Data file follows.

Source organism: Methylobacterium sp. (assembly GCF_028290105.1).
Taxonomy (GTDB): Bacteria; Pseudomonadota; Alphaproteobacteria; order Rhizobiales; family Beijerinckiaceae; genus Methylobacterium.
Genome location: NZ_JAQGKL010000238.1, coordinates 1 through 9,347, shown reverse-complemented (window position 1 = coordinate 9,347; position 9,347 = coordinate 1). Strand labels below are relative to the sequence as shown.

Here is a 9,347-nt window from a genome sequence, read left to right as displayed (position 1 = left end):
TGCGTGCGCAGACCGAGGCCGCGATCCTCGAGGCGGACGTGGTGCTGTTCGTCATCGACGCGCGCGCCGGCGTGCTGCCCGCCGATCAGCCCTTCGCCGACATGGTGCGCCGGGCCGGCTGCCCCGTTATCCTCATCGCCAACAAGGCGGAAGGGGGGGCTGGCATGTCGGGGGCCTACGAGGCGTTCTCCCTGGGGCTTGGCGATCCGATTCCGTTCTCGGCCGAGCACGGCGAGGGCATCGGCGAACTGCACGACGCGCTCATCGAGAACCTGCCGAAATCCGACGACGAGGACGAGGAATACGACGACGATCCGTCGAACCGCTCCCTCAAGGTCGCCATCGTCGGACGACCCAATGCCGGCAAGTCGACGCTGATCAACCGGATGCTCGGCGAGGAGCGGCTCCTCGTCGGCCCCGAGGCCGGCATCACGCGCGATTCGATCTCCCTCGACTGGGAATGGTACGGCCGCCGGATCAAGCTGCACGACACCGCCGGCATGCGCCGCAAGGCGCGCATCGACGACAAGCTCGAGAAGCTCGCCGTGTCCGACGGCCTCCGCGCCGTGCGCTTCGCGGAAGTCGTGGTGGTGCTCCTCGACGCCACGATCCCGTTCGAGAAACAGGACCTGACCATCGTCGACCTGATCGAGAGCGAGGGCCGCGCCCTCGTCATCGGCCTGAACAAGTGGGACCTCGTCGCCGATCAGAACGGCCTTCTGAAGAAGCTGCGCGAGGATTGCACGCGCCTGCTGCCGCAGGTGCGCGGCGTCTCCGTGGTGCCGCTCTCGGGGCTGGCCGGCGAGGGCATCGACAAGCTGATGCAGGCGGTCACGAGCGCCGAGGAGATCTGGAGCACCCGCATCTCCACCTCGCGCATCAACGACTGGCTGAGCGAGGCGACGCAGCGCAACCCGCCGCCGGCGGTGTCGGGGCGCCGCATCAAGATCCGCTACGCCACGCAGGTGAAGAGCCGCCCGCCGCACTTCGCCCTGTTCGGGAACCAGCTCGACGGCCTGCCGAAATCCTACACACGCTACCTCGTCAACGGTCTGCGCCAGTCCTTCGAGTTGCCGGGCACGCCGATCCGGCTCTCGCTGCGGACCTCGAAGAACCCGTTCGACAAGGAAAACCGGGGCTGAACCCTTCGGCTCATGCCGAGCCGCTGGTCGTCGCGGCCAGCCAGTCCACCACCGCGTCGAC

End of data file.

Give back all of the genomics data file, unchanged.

Source organism: Methylobacterium sp. (assembly GCF_028290105.1).
Taxonomy (GTDB): Bacteria; Pseudomonadota; Alphaproteobacteria; order Rhizobiales; family Beijerinckiaceae; genus Methylobacterium.
Genome location: NZ_JAQGKL010000238.1, coordinates 1 through 9,347, shown reverse-complemented (window position 1 = coordinate 9,347; position 9,347 = coordinate 1). Strand labels below are relative to the sequence as shown.

Here is a 9,347-nt window from a genome sequence, read left to right as displayed (position 1 = left end):
TGCGTGCGCAGACCGAGGCCGCGATCCTCGAGGCGGACGTGGTGCTGTTCGTCATCGACGCGCGCGCCGGCGTGCTGCCCGCCGATCAGCCCTTCGCCGACATGGTGCGCCGGGCCGGCTGCCCCGTTATCCTCATCGCCAACAAGGCGGAAGGGGGGGCTGGCATGTCGGGGGCCTACGAGGCGTTCTCCCTGGGGCTTGGCGATCCGATTCCGTTCTCGGCCGAGCACGGCGAGGGCATCGGCGAACTGCACGACGCGCTCATCGAGAACCTGCCGAAATCCGACGACGAGGACGAGGAATACGACGACGATCCGTCGAACCGCTCCCTCAAGGTCGCCATCGTCGGACGACCCAATGCCGGCAAGTCGACGCTGATCAACCGGATGCTCGGCGAGGAGCGGCTCCTCGTCGGCCCCGAGGCCGGCATCACGCGCGATTCGATCTCCCTCGACTGGGAATGGTACGGCCGCCGGATCAAGCTGCACGACACCGCCGGCATGCGCCGCAAGGCGCGCATCGACGACAAGCTCGAGAAGCTCGCCGTGTCCGACGGCCTCCGCGCCGTGCGCTTCGCGGAAGTCGTGGTGGTGCTCCTCGACGCCACGATCCCGTTCGAGAAACAGGACCTGACCATCGTCGACCTGATCGAGAGCGAGGGCCGCGCCCTCGTCATCGGCCTGAACAAGTGGGACCTCGTCGCCGATCAGAACGGCCTTCTGAAGAAGCTGCGCGAGGATTGCACGCGCCTGCTGCCGCAGGTGCGCGGCGTCTCCGTGGTGCCGCTCTCGGGGCTGGCCGGCGAGGGCATCGACAAGCTGATGCAGGCGGTCACGAGCGCCGAGGAGATCTGGAGCACCCGCATCTCCACCTCGCGCATCAACGACTGGCTGAGCGAGGCGACGCAGCGCAACCCGCCGCCGGCGGTGTCGGGGCGCCGCATCAAGATCCGCTACGCCACGCAGGTGAAGAGCCGCCCGCCGCACTTCGCCCTGTTCGGGAACCAGCTCGACGGCCTGCCGAAATCCTACACACGCTACCTCGTCAACGGTCTGCGCCAGTCCTTCGAGTTGCCGGGCACGCCGATCCGGCTCTCGCTGCGGACCTCGAAGAACCCGTTCGACAAGGAAAACCGGGGCTGAACCCTTCGGCTCATGCCGAGCCGCTGGTCGTCGCGGCCAGCCAGTCCACCACCGCGTCGAC